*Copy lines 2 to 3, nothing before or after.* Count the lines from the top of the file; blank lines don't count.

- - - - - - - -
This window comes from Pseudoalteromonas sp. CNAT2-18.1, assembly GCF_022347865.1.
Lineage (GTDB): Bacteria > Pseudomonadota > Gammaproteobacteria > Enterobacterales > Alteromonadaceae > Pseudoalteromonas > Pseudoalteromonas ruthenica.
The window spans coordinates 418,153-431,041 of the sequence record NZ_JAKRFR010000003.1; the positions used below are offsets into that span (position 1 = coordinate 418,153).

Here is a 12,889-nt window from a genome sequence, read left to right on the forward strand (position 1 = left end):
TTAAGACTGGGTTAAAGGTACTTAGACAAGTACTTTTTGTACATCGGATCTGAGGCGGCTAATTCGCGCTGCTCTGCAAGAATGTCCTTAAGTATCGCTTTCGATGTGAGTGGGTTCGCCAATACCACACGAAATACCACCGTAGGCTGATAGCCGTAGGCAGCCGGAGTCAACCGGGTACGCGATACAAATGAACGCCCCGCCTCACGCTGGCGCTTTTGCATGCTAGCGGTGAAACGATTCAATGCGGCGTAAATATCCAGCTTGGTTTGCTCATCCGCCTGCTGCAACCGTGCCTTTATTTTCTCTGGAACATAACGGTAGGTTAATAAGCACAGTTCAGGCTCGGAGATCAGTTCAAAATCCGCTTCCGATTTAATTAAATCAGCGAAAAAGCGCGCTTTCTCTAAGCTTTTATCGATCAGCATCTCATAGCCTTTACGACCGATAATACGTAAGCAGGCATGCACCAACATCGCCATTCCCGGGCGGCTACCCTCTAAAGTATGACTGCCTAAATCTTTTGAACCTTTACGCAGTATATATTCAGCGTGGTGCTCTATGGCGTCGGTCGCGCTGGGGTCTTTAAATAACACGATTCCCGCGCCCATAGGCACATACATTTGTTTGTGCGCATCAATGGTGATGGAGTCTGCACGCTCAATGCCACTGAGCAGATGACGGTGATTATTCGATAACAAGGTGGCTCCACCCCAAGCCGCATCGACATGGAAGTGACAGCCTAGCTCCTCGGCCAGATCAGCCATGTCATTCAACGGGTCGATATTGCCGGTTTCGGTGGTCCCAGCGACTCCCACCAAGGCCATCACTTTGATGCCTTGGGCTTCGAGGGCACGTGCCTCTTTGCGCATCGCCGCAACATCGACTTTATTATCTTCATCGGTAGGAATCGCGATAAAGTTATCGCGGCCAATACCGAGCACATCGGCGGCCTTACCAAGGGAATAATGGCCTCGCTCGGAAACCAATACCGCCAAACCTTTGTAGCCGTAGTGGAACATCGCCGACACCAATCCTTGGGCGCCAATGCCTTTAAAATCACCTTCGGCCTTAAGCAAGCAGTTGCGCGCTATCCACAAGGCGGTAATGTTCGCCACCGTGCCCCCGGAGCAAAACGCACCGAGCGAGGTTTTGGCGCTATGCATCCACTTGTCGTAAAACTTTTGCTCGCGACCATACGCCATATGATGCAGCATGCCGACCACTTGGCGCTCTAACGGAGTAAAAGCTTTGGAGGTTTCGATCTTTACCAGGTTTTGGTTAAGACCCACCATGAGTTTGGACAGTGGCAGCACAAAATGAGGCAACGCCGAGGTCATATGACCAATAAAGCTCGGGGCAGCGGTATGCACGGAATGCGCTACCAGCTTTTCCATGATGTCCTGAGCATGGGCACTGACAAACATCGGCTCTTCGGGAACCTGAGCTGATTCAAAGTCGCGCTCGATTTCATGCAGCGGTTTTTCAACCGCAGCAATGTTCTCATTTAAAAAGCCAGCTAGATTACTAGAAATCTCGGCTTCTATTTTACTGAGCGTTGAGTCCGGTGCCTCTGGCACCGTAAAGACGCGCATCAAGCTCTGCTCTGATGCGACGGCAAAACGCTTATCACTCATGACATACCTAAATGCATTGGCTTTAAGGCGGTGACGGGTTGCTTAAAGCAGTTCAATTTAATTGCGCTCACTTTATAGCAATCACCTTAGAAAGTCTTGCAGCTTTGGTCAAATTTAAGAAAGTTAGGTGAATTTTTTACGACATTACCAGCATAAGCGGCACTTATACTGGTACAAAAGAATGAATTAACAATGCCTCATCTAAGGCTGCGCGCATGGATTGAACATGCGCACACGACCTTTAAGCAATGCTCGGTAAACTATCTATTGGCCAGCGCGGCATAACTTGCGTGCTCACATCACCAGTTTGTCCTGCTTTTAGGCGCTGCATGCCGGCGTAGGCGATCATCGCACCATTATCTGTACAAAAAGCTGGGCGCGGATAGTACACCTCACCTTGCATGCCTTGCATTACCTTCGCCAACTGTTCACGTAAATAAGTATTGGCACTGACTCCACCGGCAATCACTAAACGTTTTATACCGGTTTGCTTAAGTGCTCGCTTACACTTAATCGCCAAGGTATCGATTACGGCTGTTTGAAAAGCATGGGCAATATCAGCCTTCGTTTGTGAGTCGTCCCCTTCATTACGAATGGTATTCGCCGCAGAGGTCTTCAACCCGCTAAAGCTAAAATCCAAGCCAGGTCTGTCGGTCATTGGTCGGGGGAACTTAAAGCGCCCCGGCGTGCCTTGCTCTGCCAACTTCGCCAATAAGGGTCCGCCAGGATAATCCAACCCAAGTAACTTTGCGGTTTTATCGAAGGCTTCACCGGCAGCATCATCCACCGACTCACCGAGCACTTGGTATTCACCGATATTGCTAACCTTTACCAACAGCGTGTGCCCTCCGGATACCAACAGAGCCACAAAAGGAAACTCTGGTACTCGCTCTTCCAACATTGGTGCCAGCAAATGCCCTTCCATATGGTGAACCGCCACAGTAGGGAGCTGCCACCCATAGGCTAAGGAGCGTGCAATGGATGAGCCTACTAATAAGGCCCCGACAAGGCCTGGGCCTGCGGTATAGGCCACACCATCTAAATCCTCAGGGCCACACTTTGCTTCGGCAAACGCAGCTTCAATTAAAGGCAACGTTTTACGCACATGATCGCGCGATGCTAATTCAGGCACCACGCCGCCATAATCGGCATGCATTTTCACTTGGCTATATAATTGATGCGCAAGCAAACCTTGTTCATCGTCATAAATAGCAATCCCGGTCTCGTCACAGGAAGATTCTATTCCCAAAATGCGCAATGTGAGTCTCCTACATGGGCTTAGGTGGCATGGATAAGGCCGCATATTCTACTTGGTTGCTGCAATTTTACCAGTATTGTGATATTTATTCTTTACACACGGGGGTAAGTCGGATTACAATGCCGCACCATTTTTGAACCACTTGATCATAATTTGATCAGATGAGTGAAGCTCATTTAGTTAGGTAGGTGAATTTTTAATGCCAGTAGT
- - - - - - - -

Lineage (GTDB): Bacteria > Pseudomonadota > Gammaproteobacteria > Enterobacterales > Alteromonadaceae > Pseudoalteromonas > Pseudoalteromonas ruthenica.
The window spans coordinates 418,153-431,041 of the sequence record NZ_JAKRFR010000003.1; the positions used below are offsets into that span (position 1 = coordinate 418,153).